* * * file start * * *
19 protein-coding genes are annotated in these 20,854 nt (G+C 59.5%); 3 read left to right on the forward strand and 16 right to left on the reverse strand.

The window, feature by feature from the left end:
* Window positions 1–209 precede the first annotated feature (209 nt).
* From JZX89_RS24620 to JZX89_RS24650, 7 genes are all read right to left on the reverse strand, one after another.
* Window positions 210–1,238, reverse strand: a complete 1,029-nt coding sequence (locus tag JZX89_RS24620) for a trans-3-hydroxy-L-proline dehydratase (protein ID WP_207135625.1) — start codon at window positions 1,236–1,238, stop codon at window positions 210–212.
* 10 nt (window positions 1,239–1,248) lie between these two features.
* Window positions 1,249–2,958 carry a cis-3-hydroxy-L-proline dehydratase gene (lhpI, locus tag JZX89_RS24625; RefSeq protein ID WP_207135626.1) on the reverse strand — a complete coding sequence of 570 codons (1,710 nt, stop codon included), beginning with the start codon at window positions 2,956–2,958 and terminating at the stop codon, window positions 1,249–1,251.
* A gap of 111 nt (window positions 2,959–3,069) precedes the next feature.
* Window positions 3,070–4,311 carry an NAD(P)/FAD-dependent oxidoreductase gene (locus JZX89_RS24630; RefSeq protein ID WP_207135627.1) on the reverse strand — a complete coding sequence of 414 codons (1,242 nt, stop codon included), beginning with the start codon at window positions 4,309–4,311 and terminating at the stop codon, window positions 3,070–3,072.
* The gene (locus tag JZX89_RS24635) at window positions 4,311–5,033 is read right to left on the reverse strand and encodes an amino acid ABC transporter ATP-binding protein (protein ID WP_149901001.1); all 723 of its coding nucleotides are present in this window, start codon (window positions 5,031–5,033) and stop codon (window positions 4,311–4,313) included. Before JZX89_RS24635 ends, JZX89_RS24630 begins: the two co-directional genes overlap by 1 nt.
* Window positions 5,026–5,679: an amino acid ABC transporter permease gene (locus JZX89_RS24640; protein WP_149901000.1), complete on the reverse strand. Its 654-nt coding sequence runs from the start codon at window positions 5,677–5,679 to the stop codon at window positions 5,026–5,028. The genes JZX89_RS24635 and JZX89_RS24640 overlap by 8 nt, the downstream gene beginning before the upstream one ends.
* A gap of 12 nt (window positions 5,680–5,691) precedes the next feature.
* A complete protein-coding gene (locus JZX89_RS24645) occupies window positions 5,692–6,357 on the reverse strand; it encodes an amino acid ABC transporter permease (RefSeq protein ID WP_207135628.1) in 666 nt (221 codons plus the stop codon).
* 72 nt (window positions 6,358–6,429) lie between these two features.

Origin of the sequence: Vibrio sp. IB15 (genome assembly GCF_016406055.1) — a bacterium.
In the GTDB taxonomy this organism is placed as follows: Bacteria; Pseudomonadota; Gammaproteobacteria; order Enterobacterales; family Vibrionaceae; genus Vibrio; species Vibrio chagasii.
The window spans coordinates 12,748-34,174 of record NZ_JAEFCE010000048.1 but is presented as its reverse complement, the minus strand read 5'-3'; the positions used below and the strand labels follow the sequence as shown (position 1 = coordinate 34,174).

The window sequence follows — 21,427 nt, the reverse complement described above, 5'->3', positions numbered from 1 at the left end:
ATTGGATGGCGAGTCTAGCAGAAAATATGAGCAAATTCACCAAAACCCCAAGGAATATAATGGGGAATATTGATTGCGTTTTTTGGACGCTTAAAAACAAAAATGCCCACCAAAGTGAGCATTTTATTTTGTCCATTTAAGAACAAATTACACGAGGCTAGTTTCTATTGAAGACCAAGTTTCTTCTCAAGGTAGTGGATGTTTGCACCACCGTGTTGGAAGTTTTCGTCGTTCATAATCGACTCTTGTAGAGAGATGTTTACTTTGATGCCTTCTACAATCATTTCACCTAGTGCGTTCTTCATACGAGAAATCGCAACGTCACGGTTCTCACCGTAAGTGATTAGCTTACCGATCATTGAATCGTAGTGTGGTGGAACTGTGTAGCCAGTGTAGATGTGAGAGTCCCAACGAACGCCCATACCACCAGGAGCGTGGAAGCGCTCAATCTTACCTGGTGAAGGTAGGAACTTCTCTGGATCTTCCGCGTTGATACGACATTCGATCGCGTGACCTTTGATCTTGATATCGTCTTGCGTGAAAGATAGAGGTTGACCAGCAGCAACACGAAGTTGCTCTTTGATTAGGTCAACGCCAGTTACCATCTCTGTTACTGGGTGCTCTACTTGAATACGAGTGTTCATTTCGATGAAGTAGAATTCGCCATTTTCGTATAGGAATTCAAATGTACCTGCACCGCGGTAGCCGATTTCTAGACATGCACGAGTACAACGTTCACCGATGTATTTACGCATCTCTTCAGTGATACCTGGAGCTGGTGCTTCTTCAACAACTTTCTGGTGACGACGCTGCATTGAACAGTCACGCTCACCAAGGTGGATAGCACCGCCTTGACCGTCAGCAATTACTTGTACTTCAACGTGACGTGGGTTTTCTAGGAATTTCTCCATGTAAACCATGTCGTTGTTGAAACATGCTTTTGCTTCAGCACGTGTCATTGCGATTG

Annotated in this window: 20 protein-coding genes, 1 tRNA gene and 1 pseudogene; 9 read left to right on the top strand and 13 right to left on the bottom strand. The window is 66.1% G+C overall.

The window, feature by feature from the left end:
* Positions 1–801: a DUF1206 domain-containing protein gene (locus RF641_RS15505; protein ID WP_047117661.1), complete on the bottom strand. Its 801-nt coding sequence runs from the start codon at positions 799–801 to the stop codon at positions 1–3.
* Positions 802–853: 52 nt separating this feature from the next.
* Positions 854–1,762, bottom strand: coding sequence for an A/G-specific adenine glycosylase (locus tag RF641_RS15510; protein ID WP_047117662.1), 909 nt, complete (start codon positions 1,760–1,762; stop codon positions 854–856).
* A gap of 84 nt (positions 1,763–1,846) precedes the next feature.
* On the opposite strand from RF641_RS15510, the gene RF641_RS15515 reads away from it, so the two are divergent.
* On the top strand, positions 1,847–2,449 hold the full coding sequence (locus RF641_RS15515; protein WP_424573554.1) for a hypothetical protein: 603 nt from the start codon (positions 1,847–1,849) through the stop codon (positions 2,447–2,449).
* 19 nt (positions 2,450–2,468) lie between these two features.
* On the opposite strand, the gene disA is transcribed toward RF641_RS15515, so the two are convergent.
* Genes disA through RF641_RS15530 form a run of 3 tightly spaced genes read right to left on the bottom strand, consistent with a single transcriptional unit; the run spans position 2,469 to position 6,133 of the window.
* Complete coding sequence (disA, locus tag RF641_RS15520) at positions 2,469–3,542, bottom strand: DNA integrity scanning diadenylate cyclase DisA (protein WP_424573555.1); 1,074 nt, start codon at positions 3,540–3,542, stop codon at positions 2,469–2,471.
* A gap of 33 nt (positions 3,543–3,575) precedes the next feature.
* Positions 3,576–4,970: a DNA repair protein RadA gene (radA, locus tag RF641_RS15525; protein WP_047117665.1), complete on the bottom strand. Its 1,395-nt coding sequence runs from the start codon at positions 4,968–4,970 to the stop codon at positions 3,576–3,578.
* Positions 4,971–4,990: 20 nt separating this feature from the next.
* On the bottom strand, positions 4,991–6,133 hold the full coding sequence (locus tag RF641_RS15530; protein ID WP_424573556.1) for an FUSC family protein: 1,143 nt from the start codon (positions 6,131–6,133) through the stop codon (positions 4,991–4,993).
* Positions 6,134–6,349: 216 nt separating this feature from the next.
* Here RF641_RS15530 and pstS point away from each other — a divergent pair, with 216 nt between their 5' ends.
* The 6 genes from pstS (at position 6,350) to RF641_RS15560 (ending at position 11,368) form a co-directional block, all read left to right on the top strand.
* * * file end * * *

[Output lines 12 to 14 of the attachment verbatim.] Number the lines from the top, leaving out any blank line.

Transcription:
* A gap of 12 nt (window positions 5,680–5,691) precedes the next feature.
* A complete protein-coding gene (locus JZX89_RS24645) occupies window positions 5,692–6,357 on the reverse strand; it encodes an amino acid ABC transporter permease (RefSeq protein ID WP_207135628.1) in 666 nt (221 codons plus the stop codon).
* 72 nt (window positions 6,358–6,429) lie between these two features.